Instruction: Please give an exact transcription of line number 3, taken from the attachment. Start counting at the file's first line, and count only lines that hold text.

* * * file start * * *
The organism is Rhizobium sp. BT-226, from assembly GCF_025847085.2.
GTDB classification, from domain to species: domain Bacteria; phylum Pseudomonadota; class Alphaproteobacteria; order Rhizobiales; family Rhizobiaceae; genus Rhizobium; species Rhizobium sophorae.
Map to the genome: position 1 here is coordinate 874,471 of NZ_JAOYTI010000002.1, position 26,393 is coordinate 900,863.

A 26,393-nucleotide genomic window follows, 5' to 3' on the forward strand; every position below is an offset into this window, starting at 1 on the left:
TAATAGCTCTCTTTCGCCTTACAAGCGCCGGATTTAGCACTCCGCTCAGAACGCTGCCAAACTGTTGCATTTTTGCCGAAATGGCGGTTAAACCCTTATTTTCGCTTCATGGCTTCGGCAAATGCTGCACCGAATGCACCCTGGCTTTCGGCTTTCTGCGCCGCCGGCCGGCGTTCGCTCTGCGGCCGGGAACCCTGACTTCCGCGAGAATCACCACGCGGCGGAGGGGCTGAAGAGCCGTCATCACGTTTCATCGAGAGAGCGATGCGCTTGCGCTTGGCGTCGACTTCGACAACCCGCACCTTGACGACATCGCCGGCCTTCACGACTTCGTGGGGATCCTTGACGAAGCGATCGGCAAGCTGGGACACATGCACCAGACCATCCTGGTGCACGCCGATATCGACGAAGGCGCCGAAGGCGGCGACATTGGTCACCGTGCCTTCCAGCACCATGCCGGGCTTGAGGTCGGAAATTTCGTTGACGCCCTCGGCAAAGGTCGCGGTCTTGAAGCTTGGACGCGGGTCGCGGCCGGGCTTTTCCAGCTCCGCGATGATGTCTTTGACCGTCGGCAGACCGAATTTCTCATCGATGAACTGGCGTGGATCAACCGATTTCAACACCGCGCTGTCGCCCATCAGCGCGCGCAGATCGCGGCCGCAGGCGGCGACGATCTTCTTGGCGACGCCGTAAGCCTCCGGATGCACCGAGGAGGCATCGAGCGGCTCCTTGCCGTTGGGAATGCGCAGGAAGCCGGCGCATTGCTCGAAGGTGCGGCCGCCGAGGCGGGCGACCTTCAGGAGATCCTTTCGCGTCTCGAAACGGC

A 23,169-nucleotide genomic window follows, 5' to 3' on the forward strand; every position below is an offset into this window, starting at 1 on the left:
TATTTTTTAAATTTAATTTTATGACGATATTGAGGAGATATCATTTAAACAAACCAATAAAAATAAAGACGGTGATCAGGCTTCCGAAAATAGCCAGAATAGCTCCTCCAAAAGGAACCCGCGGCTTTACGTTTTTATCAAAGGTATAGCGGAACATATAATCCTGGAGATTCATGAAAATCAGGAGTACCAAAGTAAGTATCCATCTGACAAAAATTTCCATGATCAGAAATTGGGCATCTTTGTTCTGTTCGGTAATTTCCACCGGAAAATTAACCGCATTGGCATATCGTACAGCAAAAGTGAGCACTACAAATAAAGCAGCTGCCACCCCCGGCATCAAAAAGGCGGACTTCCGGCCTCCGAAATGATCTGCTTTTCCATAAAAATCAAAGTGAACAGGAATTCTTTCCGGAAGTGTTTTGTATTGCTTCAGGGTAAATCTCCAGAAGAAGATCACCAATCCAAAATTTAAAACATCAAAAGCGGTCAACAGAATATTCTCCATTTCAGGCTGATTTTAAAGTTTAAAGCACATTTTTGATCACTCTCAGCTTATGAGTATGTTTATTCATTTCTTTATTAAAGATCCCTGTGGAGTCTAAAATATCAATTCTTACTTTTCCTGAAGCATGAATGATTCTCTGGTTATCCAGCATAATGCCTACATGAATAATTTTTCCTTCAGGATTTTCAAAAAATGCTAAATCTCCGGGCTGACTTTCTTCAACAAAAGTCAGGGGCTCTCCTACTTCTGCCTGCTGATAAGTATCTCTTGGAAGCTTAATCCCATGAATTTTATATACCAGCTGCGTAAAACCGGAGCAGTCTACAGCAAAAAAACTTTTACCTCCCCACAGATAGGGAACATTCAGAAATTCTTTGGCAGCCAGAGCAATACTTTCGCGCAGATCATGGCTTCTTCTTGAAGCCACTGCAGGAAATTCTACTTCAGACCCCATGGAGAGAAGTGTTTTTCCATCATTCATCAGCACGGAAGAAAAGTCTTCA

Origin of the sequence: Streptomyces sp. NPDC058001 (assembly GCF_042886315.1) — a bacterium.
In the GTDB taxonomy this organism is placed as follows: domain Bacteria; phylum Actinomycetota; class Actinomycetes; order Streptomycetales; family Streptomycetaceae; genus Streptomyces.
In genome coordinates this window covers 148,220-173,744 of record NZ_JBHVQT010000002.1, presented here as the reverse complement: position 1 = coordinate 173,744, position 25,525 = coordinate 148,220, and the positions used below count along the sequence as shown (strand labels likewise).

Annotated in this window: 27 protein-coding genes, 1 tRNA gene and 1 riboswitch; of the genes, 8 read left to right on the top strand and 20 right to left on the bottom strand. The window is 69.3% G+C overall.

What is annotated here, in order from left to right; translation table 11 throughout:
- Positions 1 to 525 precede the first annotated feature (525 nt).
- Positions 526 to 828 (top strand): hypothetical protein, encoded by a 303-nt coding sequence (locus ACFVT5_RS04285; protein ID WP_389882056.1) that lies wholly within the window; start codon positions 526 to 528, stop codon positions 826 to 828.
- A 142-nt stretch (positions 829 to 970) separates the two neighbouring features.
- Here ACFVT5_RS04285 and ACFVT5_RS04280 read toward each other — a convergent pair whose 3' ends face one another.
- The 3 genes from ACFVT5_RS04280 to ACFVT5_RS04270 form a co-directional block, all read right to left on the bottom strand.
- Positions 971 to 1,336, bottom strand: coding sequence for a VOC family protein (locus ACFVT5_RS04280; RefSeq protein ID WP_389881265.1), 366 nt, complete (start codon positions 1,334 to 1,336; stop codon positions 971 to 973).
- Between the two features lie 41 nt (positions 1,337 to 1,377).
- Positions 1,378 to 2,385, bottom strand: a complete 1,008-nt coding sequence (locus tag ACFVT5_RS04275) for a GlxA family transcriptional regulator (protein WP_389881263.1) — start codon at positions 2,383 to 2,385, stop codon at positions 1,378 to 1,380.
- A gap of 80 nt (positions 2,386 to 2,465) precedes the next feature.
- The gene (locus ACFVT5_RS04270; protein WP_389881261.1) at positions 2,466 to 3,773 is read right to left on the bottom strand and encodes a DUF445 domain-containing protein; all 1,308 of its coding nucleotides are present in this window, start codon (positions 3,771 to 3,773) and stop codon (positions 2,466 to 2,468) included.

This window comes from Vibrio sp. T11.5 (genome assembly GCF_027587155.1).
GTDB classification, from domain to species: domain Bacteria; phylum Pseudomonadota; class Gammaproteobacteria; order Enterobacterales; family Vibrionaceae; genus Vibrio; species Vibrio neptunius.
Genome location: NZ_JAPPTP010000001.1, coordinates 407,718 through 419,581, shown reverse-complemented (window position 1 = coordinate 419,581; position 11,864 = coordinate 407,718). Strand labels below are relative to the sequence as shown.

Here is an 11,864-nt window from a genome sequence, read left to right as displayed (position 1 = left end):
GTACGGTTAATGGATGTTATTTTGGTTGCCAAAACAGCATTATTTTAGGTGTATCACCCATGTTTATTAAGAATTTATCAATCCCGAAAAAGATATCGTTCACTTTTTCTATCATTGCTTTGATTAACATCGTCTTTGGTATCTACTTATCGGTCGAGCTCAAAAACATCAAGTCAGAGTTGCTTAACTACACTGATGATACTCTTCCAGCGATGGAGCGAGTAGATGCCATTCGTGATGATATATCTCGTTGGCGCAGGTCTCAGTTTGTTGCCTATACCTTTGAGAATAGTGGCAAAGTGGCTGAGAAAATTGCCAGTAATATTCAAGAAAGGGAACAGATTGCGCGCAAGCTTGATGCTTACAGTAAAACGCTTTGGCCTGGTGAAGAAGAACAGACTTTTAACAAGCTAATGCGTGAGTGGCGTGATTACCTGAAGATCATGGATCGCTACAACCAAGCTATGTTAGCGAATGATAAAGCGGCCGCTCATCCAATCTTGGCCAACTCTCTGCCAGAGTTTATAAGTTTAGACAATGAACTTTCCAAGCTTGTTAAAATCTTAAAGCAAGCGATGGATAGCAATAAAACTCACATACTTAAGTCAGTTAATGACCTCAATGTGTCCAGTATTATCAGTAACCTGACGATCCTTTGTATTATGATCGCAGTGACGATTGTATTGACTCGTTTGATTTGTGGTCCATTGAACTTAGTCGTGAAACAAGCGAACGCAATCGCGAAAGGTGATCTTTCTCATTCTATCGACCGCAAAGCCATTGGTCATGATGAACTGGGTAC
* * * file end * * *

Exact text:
Map to the genome: position 1 here is coordinate 874,471 of NZ_JAOYTI010000002.1, position 26,393 is coordinate 900,863.